Believe it or not, there was a time when liberals were the civil libertarians of American politics and conservatives were the folks most likely to advocate repression of individual rights. I do not mean simply that this was the substance of our nation’s politics at that time. No. I mean, that this was largely the understanding of people across the board of American politics. Lest you think this makes liberals the obvious good guys and conservatives the obvious baddies, I should add that a good portion of conservative rhetoric stressed the excess and indulgence of civil rights themes in liberal politics. The Republican Party was also much more invested in a kind of Edmund Burke version of ‘conservatism,’ so they were explicitly concerned with the preservation of long standing traditions, even at the expense of individual rights. Hell, they used to tell you so!
I don’t know how far this pattern stretches back in American history, but as I came of age in the 80s, it was sufficiently common to be taken for granted by a good number of people on each side of the battles we then fought. Back then, liberals consistently played the underdog, a stance often granted without challenge. For their part, conservatives often spoke with the authority of the ages; they spoke on behalf of powerful institutions, and they were the voices most likely to wield power consciously at the expense of individual rights.
A lot has changed.
…at least in the way we Americans typically talk about politics.
This is all broad strokes commentary, of course, but I think you can see it in the general tenor of the times. William F. Buckley, Jr.s first book, for example, was an appeal to Yale to crack down on the damned unbelievers at that institution. It was liberals who fought the banning of books. It was liberals who defended artists in music and film facing censorship from government in one form or another. It was liberals who supported birth control, gay rights, and much of the sexual revolution. It was liberals who defended the burning of the flag, and so on. In those days, before the right wing learned how to tell stories of ‘political correctness’ there was a definite sense that in any political battle you could expect the liberals (and along with them, many on the far left) to side with advocates of individual liberty and conservatives would tell us why something else mattered more.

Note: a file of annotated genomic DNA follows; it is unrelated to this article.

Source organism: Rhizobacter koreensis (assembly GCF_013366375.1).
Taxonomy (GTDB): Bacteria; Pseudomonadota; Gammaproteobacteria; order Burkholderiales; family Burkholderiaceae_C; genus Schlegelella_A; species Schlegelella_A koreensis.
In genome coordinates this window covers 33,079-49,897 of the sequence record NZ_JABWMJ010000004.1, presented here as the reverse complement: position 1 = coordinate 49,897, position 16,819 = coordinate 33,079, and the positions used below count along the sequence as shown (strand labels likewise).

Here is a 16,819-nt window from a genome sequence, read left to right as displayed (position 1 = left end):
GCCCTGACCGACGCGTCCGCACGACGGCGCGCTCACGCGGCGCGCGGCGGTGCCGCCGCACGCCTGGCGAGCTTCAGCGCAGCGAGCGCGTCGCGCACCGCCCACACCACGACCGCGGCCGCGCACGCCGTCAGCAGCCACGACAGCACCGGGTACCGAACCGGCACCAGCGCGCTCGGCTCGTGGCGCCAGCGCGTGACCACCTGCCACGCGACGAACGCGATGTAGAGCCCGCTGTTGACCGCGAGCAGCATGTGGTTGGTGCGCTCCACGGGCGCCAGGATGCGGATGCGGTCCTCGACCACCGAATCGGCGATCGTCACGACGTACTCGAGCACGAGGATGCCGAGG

There were exceptions of course, the most significant ones lying in the area of economics, which threw actually skewed the normal response to power inn both liberal and conservatives politics. So, we could certainly find some battles where the dominant themes were reversed. Also, some of the battles outlined above still track the same way now, but even there, the vocabulary has changed. One topics such as racism, for example, even the moderate left is no longer interested in individual acts of discrimination. If it ain’t systemic, it ain’t racism in left wing circles anymore. Meanwhile, the right wing is happy to use individual acts of racism as a wedge in which to insert the word ‘reverse’ into any discussion of racism in which they willingly take part. If it ain’t reverse racism, it ain’t racism in right wing circles anymore. It’s an absurd situation, to say the least, and part of what got us here is a massive shift in the means by which left and right wingers frame the issues in American politics. The left (and here I am including moderate liberals) wants to talk about larger issues; the right just wants to talk about individual rights.
What we don’t talk, at least not with each other, is how these themes intersect.
How the left got to where it is today is an interesting question, but I am not going to talk about that in this post. I am more interested in how the right got to where it now sits, utterly blind to the public welfare and completely disingenuous in its sense of individual rights.